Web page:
Yeah, you know what, we had a question from Swedef, wanting to know, and maybe you could show again. Stop and start an action and do something in between.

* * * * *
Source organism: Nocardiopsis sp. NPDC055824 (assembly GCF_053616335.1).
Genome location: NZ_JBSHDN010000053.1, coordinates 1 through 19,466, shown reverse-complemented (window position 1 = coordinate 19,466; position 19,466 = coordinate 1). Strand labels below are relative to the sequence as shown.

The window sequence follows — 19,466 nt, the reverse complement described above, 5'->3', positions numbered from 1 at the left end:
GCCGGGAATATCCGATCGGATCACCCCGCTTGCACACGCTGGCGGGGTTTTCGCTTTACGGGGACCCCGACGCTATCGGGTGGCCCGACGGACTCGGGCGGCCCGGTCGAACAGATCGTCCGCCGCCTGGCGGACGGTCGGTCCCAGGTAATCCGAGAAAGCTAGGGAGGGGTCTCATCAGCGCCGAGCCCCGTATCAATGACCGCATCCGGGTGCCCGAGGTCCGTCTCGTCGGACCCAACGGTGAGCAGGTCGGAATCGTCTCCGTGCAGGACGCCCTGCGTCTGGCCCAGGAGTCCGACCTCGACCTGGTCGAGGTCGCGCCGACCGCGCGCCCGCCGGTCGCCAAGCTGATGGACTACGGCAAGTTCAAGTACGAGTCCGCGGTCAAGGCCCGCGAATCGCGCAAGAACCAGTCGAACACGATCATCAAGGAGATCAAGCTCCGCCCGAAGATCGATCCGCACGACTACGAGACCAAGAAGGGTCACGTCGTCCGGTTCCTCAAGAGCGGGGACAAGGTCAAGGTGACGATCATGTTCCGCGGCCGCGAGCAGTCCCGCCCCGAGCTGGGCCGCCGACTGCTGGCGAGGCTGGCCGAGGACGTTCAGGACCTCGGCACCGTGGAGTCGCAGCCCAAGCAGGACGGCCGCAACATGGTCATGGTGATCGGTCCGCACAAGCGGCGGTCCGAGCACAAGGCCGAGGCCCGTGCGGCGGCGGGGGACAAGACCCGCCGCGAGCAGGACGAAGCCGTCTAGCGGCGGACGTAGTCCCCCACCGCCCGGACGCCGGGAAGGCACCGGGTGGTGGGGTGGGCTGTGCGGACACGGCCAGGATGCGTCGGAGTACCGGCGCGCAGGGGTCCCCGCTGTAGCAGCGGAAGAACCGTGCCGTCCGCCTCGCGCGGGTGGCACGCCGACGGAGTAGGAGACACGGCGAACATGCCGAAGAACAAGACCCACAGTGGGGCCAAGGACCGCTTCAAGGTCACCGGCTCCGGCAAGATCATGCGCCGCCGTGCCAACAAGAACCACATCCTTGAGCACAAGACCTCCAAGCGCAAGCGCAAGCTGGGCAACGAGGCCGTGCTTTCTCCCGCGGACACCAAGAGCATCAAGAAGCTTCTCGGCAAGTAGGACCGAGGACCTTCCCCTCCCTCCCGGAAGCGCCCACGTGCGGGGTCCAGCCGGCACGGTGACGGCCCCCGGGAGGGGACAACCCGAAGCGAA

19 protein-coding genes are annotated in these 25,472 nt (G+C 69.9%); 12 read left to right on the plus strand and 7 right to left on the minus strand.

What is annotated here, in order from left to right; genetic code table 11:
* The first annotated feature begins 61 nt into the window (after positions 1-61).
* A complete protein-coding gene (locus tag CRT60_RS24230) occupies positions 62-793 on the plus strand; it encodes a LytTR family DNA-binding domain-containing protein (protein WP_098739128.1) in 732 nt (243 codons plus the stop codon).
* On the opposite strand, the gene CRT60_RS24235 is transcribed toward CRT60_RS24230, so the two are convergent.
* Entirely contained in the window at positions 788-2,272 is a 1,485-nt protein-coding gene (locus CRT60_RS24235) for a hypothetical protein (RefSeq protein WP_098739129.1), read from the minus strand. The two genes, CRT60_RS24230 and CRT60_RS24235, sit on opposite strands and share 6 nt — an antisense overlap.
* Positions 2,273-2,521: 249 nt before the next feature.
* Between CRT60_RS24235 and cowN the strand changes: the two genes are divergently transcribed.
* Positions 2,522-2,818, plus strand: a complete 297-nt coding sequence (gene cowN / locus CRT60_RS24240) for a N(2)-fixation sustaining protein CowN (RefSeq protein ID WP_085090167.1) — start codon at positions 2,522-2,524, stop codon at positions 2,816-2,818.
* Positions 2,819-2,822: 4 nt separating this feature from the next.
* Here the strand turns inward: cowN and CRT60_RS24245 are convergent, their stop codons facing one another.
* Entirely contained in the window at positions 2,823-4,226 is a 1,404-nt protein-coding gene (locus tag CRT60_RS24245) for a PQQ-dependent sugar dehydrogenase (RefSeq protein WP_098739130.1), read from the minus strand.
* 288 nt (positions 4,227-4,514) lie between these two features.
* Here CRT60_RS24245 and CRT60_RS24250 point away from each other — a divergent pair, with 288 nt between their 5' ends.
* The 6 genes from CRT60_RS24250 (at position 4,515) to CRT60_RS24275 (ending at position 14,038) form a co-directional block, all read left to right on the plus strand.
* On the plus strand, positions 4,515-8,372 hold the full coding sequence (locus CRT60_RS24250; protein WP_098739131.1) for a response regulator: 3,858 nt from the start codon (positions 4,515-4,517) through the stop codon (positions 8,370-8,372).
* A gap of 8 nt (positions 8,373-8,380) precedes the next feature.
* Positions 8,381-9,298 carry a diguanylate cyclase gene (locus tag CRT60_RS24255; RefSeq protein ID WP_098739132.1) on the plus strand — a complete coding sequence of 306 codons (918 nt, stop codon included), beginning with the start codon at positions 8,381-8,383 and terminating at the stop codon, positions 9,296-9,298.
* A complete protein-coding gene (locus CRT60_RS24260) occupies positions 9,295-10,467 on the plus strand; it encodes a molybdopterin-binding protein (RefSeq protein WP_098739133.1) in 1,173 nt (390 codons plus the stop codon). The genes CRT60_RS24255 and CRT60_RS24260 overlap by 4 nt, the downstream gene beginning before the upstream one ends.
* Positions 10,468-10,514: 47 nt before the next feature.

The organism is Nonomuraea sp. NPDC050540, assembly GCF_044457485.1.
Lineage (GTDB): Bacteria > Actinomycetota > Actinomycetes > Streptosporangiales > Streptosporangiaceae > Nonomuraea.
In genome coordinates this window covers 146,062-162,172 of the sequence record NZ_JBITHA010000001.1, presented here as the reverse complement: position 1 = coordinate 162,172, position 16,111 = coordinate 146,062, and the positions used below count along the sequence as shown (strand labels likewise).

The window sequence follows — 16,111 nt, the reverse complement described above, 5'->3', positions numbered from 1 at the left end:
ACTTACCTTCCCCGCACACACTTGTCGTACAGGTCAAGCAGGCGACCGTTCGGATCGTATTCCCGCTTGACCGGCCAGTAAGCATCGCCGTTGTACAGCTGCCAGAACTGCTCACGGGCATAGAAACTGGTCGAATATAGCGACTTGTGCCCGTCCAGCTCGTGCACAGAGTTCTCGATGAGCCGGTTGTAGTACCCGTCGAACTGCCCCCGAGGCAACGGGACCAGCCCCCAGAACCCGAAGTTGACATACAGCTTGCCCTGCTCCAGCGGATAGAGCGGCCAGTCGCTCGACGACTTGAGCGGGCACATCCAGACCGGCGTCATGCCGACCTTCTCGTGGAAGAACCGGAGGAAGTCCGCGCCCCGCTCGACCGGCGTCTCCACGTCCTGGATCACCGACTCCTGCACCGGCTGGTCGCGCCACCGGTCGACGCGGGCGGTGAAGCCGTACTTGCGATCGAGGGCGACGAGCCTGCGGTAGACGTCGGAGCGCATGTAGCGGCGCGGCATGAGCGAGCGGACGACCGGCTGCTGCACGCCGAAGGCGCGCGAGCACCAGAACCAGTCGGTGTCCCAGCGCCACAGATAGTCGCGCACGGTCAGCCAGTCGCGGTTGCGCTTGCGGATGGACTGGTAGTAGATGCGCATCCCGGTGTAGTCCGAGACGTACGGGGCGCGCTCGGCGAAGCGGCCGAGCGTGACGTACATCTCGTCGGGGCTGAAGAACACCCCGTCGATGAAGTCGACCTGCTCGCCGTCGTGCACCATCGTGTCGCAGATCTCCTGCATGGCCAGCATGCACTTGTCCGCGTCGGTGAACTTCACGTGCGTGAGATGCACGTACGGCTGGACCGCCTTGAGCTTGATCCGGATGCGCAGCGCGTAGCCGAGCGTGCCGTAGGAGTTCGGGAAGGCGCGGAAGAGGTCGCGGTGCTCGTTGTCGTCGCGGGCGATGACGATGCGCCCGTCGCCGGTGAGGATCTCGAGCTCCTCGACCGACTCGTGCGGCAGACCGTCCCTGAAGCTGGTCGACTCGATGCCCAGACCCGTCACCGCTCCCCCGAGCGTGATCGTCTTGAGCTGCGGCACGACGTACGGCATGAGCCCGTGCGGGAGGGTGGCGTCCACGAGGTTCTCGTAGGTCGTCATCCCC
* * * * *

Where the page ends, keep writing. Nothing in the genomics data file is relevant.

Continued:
Okay. So with actions, I just was really kind of touching the surface there, because if we look closely at an action let's pick one in here, let's see what we got. That's kind of a complicated one. I'll find some other one. All right let's just use this one. So, look on the side here. You'll see there's a whole bunch of steps. Each one has a checkmark. That means those steps are included. If you see one like this, that has a little box beside it, that means when I run this action, it's gonna stop and ask me something. So if it's like a filter, or in this case, how much do you want to feather. That means bring up a dialog box. Instead of recording feather 50, you want to be able to change it on the fly. So in this case I have to start with a selection because that's what it says in brackets. So if I now start to run that, it gets to that point and it stops and it says, how much would you like to feather? And I'm gonna say 30 and then click OK, and then it keeps going and does the rest, okay? So that's one option that's kind of built in. The other one is, there might be an action, I don't think I have one here, where it goes up to a point saying add a layer mask, now paint on the layer mask so you can insert an actual stop. So the action stops, you paint on the layer mask, then you hit the play button to continue the rest. So that's if there's one where you need to interact with it. But, this idea of stopping at a certain point to allow you to interact with it just means it's not, so they're what I would call, I'm sure this is not an official now because it sounds bad. There's either a fully automatic or a semiautomatic, and we probably shouldn't call it that today in today's world, but a partially automatic where it does a lot of things automatically then it pauses and lets you interact with it. Most of those, you can turn on or off. So if you decide I don't want that anymore, and just have it run automatically. So you can add those after the fact. So you record the action, and then once it's recorded you go back in and say I'm gonna make this a stop, and make this, turn that step on or off, or whatever, okay? So hopefully that helps clarify that a little bit.